Today KANA announced it had acquired Trinicom a Nederlands cloud-based customer service provider. According to the company, this move was to complete their offer for all company sizes and delivery models – from small to large enterprise, and from on-premise to cloud-based. Terms of the transaction were not disclosed.
On the surface, this may seem like a move by KANA to match Salesforce’s acquisition of Assistly (now Desk.com). However, there is more to it that what seems.
I had had discussions with KANA prior to this acquisition and my answer when they asked whether it was a good idea was that there were two ways to justify it: either they acquired terrific technology in the process that could be used to complement or replace what they were already using in their Enterprise offer, or to offer a solution in a market (SMB) where they could not enter with their products today (for many different reasons, but mostly because it is a very different market and it requires not just a scaled-down version of an Enterprise product, as most vendors erroneously presume, but also a different business model to do it successfully).
I also said that the cloud-delivery was critical for the SMB market, but it did not add anything to Enterprise solution right now.
With that in mind, I can see where Trinicom delivers.
With 200 SMB customers the company is small, well placed vendor in the EMEA market (they do have some customers in the US, but nothing significant). The product seems to be well built, delivering value according to statements from theirr customers, and management seems to understand SMB market quite well. This could be a good way for KANA to show a more complete spectrum of products and offerss in the market and complete their lineup.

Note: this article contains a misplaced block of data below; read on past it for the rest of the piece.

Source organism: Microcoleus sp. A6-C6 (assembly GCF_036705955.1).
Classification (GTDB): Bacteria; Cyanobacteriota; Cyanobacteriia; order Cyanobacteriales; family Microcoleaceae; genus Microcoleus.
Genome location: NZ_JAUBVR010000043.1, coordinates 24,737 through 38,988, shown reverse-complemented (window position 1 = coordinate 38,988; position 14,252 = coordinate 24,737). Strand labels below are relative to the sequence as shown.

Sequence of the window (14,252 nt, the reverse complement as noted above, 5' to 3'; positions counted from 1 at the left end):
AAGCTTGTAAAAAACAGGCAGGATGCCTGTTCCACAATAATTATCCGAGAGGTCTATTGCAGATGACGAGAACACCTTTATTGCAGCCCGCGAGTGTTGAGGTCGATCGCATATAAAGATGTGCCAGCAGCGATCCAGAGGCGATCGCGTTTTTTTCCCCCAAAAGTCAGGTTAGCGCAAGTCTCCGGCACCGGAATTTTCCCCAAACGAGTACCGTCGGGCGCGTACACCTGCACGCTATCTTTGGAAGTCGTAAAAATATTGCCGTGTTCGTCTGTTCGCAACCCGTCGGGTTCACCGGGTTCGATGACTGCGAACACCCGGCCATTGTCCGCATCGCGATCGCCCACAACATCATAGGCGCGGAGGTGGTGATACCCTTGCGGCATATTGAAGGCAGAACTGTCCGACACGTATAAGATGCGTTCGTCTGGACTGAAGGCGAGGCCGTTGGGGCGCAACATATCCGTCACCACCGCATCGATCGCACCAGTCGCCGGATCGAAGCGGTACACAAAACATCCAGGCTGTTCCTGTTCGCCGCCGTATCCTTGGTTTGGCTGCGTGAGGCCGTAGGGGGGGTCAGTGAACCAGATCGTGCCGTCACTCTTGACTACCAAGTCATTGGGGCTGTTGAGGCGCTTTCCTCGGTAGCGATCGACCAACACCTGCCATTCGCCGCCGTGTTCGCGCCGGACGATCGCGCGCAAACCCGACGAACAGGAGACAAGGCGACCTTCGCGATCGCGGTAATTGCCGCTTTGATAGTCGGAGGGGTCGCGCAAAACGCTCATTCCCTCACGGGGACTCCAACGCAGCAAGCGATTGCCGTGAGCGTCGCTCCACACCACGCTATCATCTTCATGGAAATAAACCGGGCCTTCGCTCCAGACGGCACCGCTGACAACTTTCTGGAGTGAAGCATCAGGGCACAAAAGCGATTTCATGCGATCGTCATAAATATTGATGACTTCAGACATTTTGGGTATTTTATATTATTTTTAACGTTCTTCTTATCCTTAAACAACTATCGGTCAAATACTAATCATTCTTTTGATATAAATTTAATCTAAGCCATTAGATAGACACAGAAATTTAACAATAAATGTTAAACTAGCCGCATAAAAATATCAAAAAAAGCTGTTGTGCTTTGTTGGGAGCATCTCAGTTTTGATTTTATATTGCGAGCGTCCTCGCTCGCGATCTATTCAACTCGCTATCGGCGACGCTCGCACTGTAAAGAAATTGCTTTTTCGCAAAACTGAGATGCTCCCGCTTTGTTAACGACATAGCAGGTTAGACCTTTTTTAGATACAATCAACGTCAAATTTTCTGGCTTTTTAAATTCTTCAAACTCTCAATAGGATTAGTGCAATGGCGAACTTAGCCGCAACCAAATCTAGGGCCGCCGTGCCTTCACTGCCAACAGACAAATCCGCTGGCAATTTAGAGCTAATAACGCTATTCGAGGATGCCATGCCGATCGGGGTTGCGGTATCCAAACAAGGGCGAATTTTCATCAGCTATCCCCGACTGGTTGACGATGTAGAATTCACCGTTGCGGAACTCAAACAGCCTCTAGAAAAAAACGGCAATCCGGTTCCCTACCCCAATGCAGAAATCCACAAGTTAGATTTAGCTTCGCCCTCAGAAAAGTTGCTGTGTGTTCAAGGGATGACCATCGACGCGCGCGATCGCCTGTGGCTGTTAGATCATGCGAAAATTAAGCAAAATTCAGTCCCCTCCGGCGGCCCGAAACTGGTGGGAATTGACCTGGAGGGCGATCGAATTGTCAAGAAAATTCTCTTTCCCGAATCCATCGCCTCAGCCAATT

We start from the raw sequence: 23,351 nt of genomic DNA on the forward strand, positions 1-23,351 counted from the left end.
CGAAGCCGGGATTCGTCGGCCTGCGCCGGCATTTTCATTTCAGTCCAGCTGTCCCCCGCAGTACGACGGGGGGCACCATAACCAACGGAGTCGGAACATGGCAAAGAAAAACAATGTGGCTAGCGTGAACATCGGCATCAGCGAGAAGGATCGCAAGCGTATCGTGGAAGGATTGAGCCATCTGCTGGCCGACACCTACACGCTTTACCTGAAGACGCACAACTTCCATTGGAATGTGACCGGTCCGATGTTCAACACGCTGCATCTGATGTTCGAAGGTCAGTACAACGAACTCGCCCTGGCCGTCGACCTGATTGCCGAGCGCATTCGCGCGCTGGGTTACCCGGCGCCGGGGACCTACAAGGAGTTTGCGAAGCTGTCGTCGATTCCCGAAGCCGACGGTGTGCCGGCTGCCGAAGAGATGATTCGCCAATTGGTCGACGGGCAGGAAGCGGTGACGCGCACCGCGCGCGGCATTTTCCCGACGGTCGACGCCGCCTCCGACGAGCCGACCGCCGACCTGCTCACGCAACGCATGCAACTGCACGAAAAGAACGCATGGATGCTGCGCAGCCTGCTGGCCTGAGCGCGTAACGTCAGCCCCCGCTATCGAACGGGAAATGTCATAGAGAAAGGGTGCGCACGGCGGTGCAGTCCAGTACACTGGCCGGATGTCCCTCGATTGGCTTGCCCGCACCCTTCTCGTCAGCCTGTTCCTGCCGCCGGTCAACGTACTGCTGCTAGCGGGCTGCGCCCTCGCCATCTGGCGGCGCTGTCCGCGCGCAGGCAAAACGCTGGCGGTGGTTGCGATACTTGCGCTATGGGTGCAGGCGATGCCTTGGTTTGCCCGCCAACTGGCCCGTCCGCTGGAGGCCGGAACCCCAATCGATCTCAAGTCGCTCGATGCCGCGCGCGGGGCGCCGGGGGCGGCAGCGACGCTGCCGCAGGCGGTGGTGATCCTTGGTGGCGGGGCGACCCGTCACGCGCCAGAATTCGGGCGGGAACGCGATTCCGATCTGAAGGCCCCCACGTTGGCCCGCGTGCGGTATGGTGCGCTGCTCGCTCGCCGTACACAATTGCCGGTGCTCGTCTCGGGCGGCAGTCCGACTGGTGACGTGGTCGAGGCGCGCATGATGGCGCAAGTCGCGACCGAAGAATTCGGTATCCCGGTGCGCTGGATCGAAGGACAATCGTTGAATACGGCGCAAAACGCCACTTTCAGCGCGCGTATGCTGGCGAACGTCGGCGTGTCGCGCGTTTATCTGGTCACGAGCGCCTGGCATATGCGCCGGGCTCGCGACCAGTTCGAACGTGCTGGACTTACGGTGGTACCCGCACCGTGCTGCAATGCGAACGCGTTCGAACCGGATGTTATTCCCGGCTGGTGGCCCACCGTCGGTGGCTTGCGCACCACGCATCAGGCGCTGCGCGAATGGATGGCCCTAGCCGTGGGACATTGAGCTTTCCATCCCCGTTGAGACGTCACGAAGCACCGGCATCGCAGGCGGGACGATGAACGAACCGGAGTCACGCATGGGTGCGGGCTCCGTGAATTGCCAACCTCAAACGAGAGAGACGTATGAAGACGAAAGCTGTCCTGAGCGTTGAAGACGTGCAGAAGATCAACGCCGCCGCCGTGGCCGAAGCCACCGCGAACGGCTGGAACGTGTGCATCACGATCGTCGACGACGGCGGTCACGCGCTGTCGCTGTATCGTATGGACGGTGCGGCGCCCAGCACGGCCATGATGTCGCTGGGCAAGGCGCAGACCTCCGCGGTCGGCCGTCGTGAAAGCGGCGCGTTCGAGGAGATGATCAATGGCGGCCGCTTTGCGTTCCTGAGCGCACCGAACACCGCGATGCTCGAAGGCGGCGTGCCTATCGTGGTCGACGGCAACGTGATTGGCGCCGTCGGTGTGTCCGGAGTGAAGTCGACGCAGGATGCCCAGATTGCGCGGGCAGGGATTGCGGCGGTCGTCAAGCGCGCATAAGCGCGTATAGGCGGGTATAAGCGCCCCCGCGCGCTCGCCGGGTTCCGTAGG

I am also looking for this deal to bring expertise in cloud to the company and hopefully see it trickle into other areas of delivery, helping them move away from on–demand and into true-cloud territory. Baby steps.
I am not looking for significant revenue from this acquisition, a SMB vendor with 200 customers does not bring in a lot of cash by comparison to a large-enterprise vendors with 200 customers — or even 600 customers. The addition to the bottom line of this deal is likely to be just an add-on for the first year (cannot know for sure as terms of the acquisition were not disclosed and Trinicom never revealed their revenues). However, if KANA can train their sales force successfully and use it to extend Trinicom into the Americas and APAC markets, there may be more revenue coming in the next 12-24 months that would add to the bottom line.
I can see long-term value from this acquisition coming to KANA, but I have a wait-and-see position at this point until i see movement in the areas highlighted above.disclaimers: KANA is an active customer, Trinicom was never a customer.